This month in the “CEO Spotlight”, we welcome Dominick Porco, Chairman and Chief Executive Officer of AdSpace Digital Mall Network, New York.
The Adspace Mall Network is a full motion, audio/video digital network deployed in shopping malls in the top DMAs across the United States. Each mall typically has 12-15 Smart Screens, 8 foot tall enclosures with 65 inch plasma screens in portrait format.
- What was Adspace Digital Networks doing prior to 2005 when you and other members of a new management team were brought in? What changes did your make and why were they necessary?
When the new executive team was brought on, Adspace shifted its focus exclusively to the mall environment. The network had previously been spread out in venues like movie theaters, casinos and convenience stores as well as malls, but management saw the biggest opportunity to reach a mass upscale audience in the mall environment. At the time, the company also changed the content approach from digital billboards to a robust digital network with full motion editorial content that encouraged people to watch. We also created a local sales initiative, which was non-existent at the time.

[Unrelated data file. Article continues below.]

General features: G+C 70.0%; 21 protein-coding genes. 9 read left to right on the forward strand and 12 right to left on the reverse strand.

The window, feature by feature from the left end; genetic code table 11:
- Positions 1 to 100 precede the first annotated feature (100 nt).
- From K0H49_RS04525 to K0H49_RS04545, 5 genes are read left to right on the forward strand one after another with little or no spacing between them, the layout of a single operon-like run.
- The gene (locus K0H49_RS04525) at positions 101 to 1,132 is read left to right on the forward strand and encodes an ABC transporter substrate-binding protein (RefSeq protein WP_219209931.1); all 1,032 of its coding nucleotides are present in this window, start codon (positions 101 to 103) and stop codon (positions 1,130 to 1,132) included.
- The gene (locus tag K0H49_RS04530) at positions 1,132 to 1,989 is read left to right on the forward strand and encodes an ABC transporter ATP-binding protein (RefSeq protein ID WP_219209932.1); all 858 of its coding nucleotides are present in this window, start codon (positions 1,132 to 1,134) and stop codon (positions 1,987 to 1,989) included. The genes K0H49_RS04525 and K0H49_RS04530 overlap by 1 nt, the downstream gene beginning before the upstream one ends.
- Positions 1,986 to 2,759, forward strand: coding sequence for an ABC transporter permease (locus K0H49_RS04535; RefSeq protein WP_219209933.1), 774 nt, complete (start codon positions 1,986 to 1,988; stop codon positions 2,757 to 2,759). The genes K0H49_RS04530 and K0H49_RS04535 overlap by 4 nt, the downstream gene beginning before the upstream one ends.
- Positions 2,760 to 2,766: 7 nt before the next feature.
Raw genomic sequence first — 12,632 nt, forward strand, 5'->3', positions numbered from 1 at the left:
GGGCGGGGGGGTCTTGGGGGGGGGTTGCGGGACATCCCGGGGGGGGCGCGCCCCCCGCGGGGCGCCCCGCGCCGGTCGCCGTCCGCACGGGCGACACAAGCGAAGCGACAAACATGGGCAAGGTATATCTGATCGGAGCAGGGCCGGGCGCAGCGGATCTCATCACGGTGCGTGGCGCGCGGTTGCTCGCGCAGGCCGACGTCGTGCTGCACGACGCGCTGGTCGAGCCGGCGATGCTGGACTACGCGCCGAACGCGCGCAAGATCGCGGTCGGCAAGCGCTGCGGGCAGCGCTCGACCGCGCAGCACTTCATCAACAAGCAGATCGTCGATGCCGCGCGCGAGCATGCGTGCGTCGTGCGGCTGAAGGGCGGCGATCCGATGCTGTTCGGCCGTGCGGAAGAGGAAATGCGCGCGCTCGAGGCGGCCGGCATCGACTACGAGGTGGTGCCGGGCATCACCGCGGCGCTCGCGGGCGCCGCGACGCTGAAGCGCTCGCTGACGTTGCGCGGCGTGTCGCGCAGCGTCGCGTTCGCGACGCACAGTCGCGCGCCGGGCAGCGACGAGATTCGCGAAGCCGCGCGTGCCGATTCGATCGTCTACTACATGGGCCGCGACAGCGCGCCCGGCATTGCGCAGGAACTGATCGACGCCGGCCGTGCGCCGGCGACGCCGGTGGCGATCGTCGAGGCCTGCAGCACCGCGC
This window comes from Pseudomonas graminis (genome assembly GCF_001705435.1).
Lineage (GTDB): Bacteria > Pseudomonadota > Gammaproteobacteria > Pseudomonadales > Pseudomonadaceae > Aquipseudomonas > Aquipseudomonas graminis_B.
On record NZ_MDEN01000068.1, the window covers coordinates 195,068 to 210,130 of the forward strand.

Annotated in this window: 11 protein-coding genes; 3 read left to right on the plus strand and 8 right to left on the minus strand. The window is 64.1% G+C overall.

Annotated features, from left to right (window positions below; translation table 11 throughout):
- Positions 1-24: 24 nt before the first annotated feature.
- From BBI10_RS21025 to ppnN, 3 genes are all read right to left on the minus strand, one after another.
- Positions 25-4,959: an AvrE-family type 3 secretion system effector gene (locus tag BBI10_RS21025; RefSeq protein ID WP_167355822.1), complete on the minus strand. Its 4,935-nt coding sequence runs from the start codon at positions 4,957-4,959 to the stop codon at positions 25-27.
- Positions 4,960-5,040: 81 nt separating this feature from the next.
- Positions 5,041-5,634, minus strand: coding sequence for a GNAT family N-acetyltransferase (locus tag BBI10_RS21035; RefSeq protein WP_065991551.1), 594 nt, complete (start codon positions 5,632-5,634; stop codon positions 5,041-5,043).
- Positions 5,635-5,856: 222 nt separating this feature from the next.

- What is the company’s current annual revenue and what are its financial goals – in what time frame?
Adspace is a privately held company, whose investment partners include Doll Capital Management, Steelpoint Capital, Cartesian Capital Group, Walnut Group, and GIC, a fund of the Government of Singapore. As a private company, we do not disclose our revenue or financial goals.